of Public Affairs
INTERNATIONAL VISITOR NUMBERS TO REGAIN FULL STRENGTH BY 2006
International visitors to the U.S. should return to peak levels by 2006, according to new figures released today at Pow Wow International by the Commerce Department. The numbers are part of the Department's semi-annual Forecast of International Travel to the United States.
"International visitors are regaining confidence in traveling to
the United States," said Assistant Secretary of Commerce for Trade
Development Linda Conlin. "This is welcomed news, especially for
the many Americans who work in this vital industry. A strong tourism industry
will help bring economic growth and jobs all over America."
Receipts generated by these travelers are estimated to exceed what U.S. travelers spend internationally, continuing to generate a travel trade surplus of nearly $13 billion in 2006.
Key markets responsible for an improved long-term forecast are neighboring trading partners, Canada and Mexico, which are expected to grow by 24 and 21 percent, respectively, over the forecast period.
Visitors from Europe are expected to return noticeably by 2004 and beyond, projected to grow by 23 percent over the forecast period to 10.6 million in 2006. The U.K. will maintain its rank as the top overseas market (up 24 percent), with healthy growth from Germany, France, Italy and the Netherlands to support the solid European regional performance.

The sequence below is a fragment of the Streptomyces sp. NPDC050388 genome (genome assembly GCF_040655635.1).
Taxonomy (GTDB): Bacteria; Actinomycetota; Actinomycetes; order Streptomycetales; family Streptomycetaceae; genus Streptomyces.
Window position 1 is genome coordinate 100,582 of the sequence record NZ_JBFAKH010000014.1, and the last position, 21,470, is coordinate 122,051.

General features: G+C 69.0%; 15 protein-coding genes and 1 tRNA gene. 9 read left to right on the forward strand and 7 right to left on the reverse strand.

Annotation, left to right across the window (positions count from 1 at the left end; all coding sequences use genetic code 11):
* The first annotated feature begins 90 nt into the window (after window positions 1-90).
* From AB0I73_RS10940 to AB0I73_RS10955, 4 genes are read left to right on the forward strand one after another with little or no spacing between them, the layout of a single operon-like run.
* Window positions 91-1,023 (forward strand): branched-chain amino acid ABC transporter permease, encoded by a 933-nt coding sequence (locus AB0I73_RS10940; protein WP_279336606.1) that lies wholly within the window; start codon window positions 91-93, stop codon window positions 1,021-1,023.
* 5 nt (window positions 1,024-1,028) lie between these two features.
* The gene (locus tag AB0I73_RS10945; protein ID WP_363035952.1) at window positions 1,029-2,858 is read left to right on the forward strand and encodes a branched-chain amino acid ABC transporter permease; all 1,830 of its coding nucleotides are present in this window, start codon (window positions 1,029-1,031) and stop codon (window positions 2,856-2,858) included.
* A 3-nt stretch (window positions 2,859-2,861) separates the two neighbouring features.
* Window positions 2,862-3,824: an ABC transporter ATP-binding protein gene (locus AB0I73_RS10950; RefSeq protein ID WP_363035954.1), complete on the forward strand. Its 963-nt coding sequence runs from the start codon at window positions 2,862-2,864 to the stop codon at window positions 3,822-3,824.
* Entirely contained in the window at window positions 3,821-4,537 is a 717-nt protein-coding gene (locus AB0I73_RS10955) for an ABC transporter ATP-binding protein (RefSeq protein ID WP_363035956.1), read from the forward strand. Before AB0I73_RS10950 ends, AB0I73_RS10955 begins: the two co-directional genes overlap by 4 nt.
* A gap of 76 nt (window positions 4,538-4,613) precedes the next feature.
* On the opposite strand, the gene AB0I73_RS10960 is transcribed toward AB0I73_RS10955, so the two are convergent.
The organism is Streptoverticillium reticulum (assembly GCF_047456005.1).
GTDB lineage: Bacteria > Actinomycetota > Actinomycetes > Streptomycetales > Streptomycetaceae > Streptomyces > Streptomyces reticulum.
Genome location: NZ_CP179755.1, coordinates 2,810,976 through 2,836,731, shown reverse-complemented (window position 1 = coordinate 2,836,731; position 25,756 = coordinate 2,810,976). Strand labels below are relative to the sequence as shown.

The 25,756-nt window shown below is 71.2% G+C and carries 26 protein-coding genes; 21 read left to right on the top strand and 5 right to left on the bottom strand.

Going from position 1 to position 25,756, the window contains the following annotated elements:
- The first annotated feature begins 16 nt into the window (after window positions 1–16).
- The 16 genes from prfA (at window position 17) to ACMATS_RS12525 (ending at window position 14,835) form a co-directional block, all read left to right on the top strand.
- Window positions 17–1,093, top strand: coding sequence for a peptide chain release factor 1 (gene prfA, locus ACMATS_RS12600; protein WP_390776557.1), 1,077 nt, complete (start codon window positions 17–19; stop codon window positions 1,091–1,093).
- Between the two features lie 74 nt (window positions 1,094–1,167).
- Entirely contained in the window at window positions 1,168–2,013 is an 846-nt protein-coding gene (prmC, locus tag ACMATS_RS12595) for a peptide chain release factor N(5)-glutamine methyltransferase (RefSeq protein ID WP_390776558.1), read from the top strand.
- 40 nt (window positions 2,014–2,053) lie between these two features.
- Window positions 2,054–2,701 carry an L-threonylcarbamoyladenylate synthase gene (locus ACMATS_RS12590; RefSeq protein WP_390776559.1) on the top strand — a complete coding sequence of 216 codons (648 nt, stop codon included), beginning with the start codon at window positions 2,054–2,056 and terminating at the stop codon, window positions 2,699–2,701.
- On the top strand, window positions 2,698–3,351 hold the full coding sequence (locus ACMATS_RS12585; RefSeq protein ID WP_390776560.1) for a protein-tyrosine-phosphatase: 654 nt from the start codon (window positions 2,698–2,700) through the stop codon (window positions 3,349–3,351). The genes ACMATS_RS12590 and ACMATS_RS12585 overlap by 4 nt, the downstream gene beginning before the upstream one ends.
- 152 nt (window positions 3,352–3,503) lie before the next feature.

Although Asia=s recovery will be slow, with an estimated two percent decline in 2003, the region is expected to show 18 percent growth (6.7 million visitors) by the end of 2006. Japan, the largest Asian market and second overseas market, is forecasted to reach 4.2 million visitors by 2006 (up 17 percent). A memorandum of understanding signed by Commerce Secretary Don Evans in April 2002 for a public/private partnership supporting a Tourism Export Expansion Initiative with Japan will help spur this growth. Stronger long-term increases are estimated for South Korea (up 19 percent) and China, including Hong Kong, (up 21percent) by 2006 compared to 2002 visitation levels.
Both South America (primarily Brazil) and Oceania (Australia and New Zealand) are forecasted to expand by 19 percent from 2002 to 2006.
Travel and tourism represents the top services export for the United
States and has produced a travel trade surplus since 1989 (over $7 billion
in 2002). For more information visit http://tinet.ita.doc.gov.
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